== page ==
1. Division of labor: task division (CR: Org structure)
  2. Division of labor: task allocation (CR: Task allocation)
  3. Provision of reward: rewarding desired behavior (CR: Motivation)
  4. Provision of reward: eliminating freeriding (CR: Motivation)
  5. Provision of information: direction setting (CR: Strategy)
  6. Provision of information: coordination of interdependent tasks (CR: Coordination)

The two “division of labor” problems are identical to the Corporate Rebels taxonomy.

Compensation receives its appropriate place as a standalone fundamental problem, broken down to rewarding the desired behaviors and eliminating the undesired behaviors (freeriding). My one tweak, in light of my recent explorations, would be to use slightly less behaviorist label such as “provision of value” or perhaps “motivation”.

While at first, it seemed strange to group strategy and coordination together as one seems more strategic (pun intended) than the other, it actually makes sense, since they both have to do with creating shared context: knowing how to orient my work by understanding where are we trying to go together and what everyone else is doing to get us there.

And, if you were curious about how bureaucracy, adhocracy and self-managing organizations differ in their approaches to solving the six fundamental problems of organizing, here’s the answer:

Source: Martela (2019)
The six fundamental problems of organizing [Martela]

The competing values framework & Culture Contract [Quinn & NOBL] 

A roadmap for navigating cultural polarities

The competing values framework was developed by Robert E. Quinn and John Rohrbaugh as they searched for criteria that predict if an organization performs effectively. Their empirical studies identified two dimensions that enabled them to classify various organizations’ “theory of effectiveness”. The first dimension (flexible/focused) differentiates an emphasis on flexibility, discretion, and dynamism from an emphasis on stability, order, and control. The second dimension (internal/external) differentiates an internal orientation with a focus on integration, collaboration, and unity from an external orientation with a focus on differentiation, competition, and rivalry. Together these dimensions form four quadrants, each representing a distinct set of organizational and individual factors.

Astute readers will likely see some similarities to Wilber’s 4Q model and the organizational model archetypes I covered here.  

Each dimension highlights two values that are opposite to one another, building on a different set of assumptions, resulting in quadrants that are also opposite to one another on the diagonal. Each of those quadrants represents a different type of organization, with a different type of culture, orientation, leader type, values drivers, and theory of effectiveness.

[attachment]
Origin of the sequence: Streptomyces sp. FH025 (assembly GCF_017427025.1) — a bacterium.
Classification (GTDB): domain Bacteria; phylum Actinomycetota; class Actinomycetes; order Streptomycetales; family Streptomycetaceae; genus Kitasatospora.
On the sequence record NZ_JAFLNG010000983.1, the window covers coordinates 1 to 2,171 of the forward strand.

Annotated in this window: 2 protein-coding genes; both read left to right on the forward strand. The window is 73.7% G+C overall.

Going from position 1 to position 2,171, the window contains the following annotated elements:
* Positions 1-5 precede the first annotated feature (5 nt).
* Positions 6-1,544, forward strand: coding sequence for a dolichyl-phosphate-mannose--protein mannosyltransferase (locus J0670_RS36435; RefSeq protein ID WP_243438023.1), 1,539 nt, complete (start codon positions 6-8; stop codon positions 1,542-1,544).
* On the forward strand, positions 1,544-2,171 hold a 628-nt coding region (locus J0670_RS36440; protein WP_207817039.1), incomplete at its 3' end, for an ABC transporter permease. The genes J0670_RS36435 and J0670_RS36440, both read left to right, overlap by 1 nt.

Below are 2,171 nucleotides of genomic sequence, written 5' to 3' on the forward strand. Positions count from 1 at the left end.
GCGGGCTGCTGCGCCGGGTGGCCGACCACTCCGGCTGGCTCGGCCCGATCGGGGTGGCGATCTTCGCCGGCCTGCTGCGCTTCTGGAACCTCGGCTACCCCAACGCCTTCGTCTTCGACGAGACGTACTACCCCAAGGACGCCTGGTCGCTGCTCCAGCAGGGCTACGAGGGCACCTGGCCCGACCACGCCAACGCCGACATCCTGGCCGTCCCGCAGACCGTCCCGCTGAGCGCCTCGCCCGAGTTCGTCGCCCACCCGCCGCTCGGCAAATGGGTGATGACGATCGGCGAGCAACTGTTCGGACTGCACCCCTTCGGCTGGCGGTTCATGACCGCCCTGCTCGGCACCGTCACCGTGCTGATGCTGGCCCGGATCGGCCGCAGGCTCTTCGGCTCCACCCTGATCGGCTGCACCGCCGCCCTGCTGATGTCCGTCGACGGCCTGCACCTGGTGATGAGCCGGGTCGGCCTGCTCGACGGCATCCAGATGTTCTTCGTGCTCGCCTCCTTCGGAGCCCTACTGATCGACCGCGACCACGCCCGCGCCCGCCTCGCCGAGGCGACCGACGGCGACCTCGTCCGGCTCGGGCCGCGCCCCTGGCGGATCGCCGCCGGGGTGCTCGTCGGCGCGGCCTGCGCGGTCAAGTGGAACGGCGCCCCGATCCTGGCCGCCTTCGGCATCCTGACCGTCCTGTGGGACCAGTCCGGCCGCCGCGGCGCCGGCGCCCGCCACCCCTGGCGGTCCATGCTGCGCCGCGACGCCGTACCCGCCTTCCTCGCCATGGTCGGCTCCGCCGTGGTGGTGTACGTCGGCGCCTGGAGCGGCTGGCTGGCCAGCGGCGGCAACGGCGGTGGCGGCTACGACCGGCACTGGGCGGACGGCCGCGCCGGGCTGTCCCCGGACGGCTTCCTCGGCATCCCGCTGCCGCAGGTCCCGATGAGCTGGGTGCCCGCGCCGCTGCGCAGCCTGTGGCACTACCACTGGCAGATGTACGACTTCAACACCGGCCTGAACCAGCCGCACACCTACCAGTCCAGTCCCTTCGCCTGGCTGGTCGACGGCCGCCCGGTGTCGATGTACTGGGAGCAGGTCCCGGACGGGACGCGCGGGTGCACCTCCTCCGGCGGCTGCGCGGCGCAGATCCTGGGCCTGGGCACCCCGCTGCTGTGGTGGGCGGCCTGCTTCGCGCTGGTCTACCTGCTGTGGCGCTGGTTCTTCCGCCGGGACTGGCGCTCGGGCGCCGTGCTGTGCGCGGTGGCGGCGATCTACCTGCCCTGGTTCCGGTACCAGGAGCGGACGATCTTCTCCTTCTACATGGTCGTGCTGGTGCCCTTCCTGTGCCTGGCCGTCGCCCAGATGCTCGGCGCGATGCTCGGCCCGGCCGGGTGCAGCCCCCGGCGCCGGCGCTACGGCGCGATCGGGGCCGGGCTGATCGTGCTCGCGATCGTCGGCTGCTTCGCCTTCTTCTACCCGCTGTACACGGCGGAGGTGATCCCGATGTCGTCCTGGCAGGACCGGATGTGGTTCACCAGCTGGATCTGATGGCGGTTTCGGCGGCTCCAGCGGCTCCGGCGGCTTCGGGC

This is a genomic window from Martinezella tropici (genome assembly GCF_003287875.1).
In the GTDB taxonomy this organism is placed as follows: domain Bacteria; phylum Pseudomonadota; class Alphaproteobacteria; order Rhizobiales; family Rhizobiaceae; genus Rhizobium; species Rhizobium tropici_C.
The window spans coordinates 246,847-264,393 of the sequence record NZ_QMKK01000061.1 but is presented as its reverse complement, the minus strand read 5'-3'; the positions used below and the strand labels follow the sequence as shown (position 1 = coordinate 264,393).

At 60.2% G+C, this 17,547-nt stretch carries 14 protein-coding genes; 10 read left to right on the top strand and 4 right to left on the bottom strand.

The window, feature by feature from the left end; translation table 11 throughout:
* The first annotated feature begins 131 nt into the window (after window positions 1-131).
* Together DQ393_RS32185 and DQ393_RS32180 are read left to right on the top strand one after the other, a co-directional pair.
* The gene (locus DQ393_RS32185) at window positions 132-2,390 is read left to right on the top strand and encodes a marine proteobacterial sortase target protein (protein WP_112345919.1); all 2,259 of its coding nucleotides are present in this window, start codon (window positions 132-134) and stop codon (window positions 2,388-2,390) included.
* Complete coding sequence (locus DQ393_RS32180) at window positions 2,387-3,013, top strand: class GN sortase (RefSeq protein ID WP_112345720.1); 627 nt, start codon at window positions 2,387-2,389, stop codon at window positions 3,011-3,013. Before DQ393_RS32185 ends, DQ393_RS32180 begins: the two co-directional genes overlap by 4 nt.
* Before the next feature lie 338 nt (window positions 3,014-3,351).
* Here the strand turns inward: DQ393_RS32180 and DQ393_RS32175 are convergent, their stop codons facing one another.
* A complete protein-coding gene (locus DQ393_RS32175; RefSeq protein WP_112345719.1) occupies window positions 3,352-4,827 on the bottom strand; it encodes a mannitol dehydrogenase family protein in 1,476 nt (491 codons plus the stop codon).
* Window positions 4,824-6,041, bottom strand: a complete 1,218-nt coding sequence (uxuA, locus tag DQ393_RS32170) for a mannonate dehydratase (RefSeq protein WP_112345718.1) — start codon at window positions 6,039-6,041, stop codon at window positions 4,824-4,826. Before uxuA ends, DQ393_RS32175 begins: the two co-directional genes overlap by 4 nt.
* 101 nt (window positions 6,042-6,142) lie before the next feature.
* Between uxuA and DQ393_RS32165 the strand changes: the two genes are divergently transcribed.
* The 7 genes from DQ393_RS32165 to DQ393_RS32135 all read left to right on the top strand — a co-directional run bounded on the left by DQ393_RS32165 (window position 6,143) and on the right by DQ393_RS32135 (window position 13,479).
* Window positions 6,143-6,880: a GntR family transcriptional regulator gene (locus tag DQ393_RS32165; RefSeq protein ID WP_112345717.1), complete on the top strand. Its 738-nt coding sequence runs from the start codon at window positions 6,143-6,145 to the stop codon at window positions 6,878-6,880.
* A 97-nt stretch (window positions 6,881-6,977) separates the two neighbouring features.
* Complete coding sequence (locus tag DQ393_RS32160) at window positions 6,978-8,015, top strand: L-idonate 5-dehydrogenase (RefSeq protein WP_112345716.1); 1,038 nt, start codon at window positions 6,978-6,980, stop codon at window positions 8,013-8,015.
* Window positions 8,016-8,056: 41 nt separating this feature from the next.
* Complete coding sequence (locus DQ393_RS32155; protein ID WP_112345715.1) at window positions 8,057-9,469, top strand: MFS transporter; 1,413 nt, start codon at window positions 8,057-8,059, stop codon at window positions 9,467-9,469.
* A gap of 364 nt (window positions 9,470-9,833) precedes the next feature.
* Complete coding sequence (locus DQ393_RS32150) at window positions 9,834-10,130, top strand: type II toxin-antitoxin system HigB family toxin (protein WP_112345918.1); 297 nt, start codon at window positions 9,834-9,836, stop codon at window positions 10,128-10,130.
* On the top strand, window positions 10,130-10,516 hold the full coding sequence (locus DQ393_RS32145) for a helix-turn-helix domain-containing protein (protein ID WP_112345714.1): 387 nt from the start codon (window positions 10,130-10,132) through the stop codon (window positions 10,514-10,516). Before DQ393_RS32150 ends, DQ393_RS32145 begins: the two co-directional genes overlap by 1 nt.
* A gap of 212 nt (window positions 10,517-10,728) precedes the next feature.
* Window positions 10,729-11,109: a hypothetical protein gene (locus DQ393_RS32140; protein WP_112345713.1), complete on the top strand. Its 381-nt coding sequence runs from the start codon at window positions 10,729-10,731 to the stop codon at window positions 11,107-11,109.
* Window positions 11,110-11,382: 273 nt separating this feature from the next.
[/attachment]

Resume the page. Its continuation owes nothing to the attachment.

Source: The CFG Group
Source: NOBL

The Culture Contract 

While many organizations subscribe implicitly to one of these archetypes, they rarely make that implicit shared agreement between teammates explicit. Which is exactly what the team at NOBL suggests we should do in: 

The Culture Contract 

It starts off explicitly calling out the archetype that they subscribe to (Elephant Herd/Collaborate in this case), clarifying the core values tension and the choice they’re making (using an even-over statement), explaining the “Why?” behind that choice, detailing the emblematic behaviors. 

Source: NOBL

It then explores the values tension in more detail, looking at it through two different lenses, what the organization owes the individual and what the individual owes the organization, again utilizing even-over statements. 

Source: NOBL

Lastly, it addresses failure modes: calling out the early warning signs that we may not be living up to the cultural contract, and a process to manage the concern that the contract might have been broken. 

Source: NOBL

Taking it to the next level

The act of undertaking an organizational self-reflection exercise and making the implicit culture contract explicit is already a massive step forward in building a strong, coherent organizational culture. The next level realization is that while the four values are competing with one another, we need to integrate all four to build a truly robust, long-lasting organization. And that requires viewing the values paradox as a polarity to be managed, rather than a choice to be made. The good news is that the culture contract can still be an invaluable aid in doing so, with a couple of minor tweaks:

  1. Transitioning from a single reflection exercise that creates the document to a recurring reflection exercise, probably every 6–12 months in which we determine “which pole (quadrant) do we need to get closer to next?”
  2. Since the polarity perspective introduces the concept of going too far from one pole or too close to another, we need to add a section to the culture contract doc that highlights the early warning signs that we’ve gotten too close to that pole
The competing values framework & Culture Contract [Quinn & NOBL]